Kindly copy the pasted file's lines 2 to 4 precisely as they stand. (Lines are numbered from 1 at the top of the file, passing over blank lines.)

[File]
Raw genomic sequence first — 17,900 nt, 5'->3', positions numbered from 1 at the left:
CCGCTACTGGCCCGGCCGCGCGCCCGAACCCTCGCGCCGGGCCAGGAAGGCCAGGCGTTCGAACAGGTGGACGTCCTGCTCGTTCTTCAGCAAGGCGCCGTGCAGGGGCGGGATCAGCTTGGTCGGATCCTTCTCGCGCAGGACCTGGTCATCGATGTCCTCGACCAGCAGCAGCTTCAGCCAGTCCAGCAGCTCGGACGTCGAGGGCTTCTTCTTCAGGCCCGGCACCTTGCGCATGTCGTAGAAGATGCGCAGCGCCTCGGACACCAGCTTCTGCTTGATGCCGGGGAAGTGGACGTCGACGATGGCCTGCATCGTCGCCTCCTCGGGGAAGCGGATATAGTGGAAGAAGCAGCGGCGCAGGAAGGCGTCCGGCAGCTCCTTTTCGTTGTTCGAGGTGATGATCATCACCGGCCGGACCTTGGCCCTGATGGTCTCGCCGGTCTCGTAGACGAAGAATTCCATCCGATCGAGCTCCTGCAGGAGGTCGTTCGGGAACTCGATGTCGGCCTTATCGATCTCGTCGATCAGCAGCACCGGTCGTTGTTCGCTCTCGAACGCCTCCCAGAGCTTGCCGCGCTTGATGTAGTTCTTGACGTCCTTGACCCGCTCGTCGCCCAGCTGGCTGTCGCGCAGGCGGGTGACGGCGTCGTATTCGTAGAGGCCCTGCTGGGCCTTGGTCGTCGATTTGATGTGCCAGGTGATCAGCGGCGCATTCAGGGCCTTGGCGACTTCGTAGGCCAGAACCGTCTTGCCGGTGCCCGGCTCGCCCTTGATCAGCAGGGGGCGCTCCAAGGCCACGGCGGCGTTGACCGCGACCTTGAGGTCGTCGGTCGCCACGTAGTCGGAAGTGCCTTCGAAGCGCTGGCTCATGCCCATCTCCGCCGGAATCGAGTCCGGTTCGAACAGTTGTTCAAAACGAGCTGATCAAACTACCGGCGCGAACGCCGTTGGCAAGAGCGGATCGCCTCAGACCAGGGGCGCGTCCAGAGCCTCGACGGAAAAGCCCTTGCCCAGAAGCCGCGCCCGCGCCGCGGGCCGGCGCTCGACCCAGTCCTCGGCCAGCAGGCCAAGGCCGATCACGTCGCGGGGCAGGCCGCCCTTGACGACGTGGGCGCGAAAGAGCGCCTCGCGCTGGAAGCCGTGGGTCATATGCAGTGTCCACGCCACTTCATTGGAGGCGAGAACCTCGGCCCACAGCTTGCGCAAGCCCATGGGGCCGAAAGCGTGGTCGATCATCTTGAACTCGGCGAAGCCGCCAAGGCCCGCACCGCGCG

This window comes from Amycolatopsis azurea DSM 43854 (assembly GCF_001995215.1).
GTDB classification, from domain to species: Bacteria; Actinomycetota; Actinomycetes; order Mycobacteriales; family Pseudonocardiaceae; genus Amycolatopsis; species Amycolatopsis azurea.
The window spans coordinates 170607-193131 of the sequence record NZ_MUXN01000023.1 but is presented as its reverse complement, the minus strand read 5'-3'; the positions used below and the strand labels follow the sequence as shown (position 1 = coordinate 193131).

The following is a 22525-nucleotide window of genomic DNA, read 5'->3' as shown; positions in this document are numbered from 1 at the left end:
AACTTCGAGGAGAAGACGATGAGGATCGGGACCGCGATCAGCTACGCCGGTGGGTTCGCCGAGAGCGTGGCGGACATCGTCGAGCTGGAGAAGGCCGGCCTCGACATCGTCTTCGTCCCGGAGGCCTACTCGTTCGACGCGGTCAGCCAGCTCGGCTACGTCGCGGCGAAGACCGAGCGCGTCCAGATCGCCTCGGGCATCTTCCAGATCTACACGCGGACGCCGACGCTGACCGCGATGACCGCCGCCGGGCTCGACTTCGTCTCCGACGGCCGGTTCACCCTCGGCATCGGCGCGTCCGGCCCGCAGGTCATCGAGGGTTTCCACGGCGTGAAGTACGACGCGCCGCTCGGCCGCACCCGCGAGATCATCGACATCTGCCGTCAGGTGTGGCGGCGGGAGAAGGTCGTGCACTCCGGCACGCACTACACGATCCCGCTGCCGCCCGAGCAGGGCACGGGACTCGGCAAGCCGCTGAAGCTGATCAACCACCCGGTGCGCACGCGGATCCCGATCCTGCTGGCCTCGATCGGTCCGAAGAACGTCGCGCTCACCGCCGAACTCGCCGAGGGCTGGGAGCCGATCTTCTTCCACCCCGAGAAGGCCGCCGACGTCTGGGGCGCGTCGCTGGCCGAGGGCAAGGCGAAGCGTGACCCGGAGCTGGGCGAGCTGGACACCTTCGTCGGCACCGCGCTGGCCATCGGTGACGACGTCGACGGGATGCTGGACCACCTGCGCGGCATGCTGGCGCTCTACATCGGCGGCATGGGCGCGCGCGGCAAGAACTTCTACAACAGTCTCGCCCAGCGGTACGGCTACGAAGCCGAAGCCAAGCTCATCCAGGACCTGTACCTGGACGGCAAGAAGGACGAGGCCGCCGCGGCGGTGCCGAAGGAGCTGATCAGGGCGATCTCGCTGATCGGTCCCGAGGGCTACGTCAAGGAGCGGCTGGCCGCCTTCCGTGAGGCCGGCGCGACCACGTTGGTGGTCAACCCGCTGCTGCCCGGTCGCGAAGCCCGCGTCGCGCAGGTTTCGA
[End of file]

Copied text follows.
CCGCTACTGGCCCGGCCGCGCGCCCGAACCCTCGCGCCGGGCCAGGAAGGCCAGGCGTTCGAACAGGTGGACGTCCTGCTCGTTCTTCAGCAAGGCGCCGTGCAGGGGCGGGATCAGCTTGGTCGGATCCTTCTCGCGCAGGACCTGGTCATCGATGTCCTCGACCAGCAGCAGCTTCAGCCAGTCCAGCAGCTCGGACGTCGAGGGCTTCTTCTTCAGGCCCGGCACCTTGCGCATGTCGTAGAAGATGCGCAGCGCCTCGGACACCAGCTTCTGCTTGATGCCGGGGAAGTGGACGTCGACGATGGCCTGCATCGTCGCCTCCTCGGGGAAGCGGATATAGTGGAAGAAGCAGCGGCGCAGGAAGGCGTCCGGCAGCTCCTTTTCGTTGTTCGAGGTGATGATCATCACCGGCCGGACCTTGGCCCTGATGGTCTCGCCGGTCTCGTAGACGAAGAATTCCATCCGATCGAGCTCCTGCAGGAGGTCGTTCGGGAACTCGATGTCGGCCTTATCGATCTCGTCGATCAGCAGCACCGGTCGTTGTTCGCTCTCGAACGCCTCCCAGAGCTTGCCGCGCTTGATGTAGTTCTTGACGTCCTTGACCCGCTCGTCGCCCAGCTGGCTGTCGCGCAGGCGGGTGACGGCGTCGTATTCGTAGAGGCCCTGCTGGGCCTTGGTCGTCGATTTGATGTGCCAGGTGATCAGCGGCGCATTCAGGGCCTTGGCGACTTCGTAGGCCAGAACCGTCTTGCCGGTGCCCGGCTCGCCCTTGATCAGCAGGGGGCGCTCCAAGGCCACGGCGGCGTTGACCGCGACCTTGAGGTCGTCGGTCGCCACGTAGTCGGAAGTGCCTTCGAAGCGCTGGCTCATGCCCATCTCCGCCGGAATCGAGTCCGGTTCGAACAGTTGTTCAAAACGAGCTGATCAAACTACCGGCGCGAACGCCGTTGGCAAGAGCGGATCGCCTCAGACCAGGGGCGCGTCCAGAGCCTCGACGGAAAAGCCCTTGCCCAGAAGCCGCGCCCGCGCCGCGGGCCGGCGCTCGACCCAGTCCTCGGCCAGCAGGCCAAGGCCGATCACGTCGCGGGGCAGGCCGCCCTTGACGACGTGGGCGCGAAAGAGCGCCTCGCGCTGGAAGCCGTGGGTCATATGCAGTGTCCACGCCACTTCATTGGAGGCGAGAACCTCGGCCCACAGCTTGCGCAAGCCCATGGGGCCGAAAGCGTGGTCGATCATCTTGAACTCGGCGAAGCCGCCAAGGCCCGCACCGCGCG

This window comes from Amycolatopsis azurea DSM 43854 (assembly GCF_001995215.1).
GTDB classification, from domain to species: Bacteria; Actinomycetota; Actinomycetes; order Mycobacteriales; family Pseudonocardiaceae; genus Amycolatopsis; species Amycolatopsis azurea.